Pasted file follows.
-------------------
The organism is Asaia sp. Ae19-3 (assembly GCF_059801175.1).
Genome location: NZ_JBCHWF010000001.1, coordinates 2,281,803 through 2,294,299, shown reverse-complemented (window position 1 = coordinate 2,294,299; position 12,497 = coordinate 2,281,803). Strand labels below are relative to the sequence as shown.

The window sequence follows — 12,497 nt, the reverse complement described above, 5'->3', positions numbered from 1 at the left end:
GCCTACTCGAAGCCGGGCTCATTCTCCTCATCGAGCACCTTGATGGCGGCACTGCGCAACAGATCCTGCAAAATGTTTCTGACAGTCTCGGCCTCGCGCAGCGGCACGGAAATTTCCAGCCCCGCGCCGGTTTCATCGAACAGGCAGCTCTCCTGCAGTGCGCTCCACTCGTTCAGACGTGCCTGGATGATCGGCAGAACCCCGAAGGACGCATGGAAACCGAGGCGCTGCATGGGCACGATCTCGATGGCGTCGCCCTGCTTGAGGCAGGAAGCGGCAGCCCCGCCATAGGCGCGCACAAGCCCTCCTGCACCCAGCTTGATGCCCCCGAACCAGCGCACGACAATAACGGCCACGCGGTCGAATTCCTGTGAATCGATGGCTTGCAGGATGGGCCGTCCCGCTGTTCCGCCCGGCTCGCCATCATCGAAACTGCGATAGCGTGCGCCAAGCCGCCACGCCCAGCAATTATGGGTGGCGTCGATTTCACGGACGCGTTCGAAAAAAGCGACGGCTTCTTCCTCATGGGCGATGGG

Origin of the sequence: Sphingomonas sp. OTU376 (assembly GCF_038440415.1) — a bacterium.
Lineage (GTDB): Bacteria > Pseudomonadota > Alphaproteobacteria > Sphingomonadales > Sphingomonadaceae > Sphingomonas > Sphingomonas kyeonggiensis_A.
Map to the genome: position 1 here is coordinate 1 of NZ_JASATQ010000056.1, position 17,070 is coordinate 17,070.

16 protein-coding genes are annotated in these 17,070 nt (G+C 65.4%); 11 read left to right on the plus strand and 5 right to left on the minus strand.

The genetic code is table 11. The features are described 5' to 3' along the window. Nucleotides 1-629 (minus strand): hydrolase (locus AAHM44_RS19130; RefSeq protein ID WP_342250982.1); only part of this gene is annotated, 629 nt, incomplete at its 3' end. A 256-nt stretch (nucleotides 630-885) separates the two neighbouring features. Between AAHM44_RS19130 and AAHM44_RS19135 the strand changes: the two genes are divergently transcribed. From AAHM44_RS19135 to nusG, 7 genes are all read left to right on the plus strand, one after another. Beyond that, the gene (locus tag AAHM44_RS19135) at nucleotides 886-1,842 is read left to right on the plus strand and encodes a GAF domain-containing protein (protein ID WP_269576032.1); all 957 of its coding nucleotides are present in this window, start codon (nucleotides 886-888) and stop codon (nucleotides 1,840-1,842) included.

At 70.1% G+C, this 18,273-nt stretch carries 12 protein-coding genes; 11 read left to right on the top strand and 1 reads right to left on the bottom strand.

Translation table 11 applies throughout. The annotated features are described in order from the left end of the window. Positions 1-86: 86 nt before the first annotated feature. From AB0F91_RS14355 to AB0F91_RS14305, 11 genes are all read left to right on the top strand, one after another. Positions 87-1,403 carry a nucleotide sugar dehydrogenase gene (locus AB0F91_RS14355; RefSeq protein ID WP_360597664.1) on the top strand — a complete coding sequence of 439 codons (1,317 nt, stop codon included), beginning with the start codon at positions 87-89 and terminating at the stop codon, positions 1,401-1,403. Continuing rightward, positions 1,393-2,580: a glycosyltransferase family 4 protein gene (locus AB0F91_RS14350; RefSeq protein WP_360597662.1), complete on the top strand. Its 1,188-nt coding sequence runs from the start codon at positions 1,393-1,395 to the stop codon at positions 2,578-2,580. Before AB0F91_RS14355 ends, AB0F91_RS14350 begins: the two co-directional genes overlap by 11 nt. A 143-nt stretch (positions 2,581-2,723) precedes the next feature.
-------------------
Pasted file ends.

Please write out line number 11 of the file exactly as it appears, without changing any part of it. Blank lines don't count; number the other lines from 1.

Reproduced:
Translation table 11 applies throughout. The annotated features are described in order from the left end of the window. Positions 1-86: 86 nt before the first annotated feature. From AB0F91_RS14355 to AB0F91_RS14305, 11 genes are all read left to right on the top strand, one after another. Positions 87-1,403 carry a nucleotide sugar dehydrogenase gene (locus AB0F91_RS14355; RefSeq protein ID WP_360597664.1) on the top strand — a complete coding sequence of 439 codons (1,317 nt, stop codon included), beginning with the start codon at positions 87-89 and terminating at the stop codon, positions 1,401-1,403. Continuing rightward, positions 1,393-2,580: a glycosyltransferase family 4 protein gene (locus AB0F91_RS14350; RefSeq protein WP_360597662.1), complete on the top strand. Its 1,188-nt coding sequence runs from the start codon at positions 1,393-1,395 to the stop codon at positions 2,578-2,580. Before AB0F91_RS14355 ends, AB0F91_RS14350 begins: the two co-directional genes overlap by 11 nt. A 143-nt stretch (positions 2,581-2,723) precedes the next feature.